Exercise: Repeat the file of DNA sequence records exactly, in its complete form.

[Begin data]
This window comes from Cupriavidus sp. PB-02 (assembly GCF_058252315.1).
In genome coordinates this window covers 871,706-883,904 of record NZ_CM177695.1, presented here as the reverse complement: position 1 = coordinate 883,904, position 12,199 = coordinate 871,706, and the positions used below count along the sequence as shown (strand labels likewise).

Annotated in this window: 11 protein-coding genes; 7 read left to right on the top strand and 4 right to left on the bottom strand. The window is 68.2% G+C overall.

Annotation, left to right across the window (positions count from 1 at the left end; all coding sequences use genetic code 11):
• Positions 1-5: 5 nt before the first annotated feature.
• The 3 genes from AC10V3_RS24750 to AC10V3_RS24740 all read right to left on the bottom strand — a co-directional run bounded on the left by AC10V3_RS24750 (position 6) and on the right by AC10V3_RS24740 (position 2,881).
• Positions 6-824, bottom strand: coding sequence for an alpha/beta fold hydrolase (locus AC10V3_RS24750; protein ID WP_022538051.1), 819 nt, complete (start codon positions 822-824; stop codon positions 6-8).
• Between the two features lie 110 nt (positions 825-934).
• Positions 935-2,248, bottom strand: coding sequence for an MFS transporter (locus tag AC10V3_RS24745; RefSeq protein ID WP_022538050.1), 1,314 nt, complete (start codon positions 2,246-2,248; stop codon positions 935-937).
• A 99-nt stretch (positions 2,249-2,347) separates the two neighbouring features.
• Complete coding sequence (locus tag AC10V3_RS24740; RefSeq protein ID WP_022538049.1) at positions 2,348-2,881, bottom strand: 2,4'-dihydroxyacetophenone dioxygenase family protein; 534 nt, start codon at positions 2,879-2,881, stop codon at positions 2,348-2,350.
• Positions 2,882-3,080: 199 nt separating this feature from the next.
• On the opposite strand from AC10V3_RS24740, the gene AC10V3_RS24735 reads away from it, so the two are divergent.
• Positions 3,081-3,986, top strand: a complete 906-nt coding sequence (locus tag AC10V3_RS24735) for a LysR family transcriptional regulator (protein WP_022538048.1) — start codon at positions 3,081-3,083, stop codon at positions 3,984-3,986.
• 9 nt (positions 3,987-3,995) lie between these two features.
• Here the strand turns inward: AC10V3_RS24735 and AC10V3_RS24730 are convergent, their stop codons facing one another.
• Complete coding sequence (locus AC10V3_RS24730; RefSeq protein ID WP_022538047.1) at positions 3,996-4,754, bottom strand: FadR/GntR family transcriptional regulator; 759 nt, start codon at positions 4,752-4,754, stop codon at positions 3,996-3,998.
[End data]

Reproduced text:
This window comes from Cupriavidus sp. PB-02 (assembly GCF_058252315.1).
In genome coordinates this window covers 871,706-883,904 of record NZ_CM177695.1, presented here as the reverse complement: position 1 = coordinate 883,904, position 12,199 = coordinate 871,706, and the positions used below count along the sequence as shown (strand labels likewise).

Annotated in this window: 11 protein-coding genes; 7 read left to right on the top strand and 4 right to left on the bottom strand. The window is 68.2% G+C overall.

Annotation, left to right across the window (positions count from 1 at the left end; all coding sequences use genetic code 11):
• Positions 1-5: 5 nt before the first annotated feature.
• The 3 genes from AC10V3_RS24750 to AC10V3_RS24740 all read right to left on the bottom strand — a co-directional run bounded on the left by AC10V3_RS24750 (position 6) and on the right by AC10V3_RS24740 (position 2,881).
• Positions 6-824, bottom strand: coding sequence for an alpha/beta fold hydrolase (locus AC10V3_RS24750; protein ID WP_022538051.1), 819 nt, complete (start codon positions 822-824; stop codon positions 6-8).
• Between the two features lie 110 nt (positions 825-934).
• Positions 935-2,248, bottom strand: coding sequence for an MFS transporter (locus tag AC10V3_RS24745; RefSeq protein ID WP_022538050.1), 1,314 nt, complete (start codon positions 2,246-2,248; stop codon positions 935-937).
• A 99-nt stretch (positions 2,249-2,347) separates the two neighbouring features.
• Complete coding sequence (locus tag AC10V3_RS24740; RefSeq protein ID WP_022538049.1) at positions 2,348-2,881, bottom strand: 2,4'-dihydroxyacetophenone dioxygenase family protein; 534 nt, start codon at positions 2,879-2,881, stop codon at positions 2,348-2,350.
• Positions 2,882-3,080: 199 nt separating this feature from the next.
• On the opposite strand from AC10V3_RS24740, the gene AC10V3_RS24735 reads away from it, so the two are divergent.
• Positions 3,081-3,986, top strand: a complete 906-nt coding sequence (locus tag AC10V3_RS24735) for a LysR family transcriptional regulator (protein WP_022538048.1) — start codon at positions 3,081-3,083, stop codon at positions 3,984-3,986.
• 9 nt (positions 3,987-3,995) lie between these two features.
• Here the strand turns inward: AC10V3_RS24735 and AC10V3_RS24730 are convergent, their stop codons facing one another.
• Complete coding sequence (locus AC10V3_RS24730; RefSeq protein ID WP_022538047.1) at positions 3,996-4,754, bottom strand: FadR/GntR family transcriptional regulator; 759 nt, start codon at positions 4,752-4,754, stop codon at positions 3,996-3,998.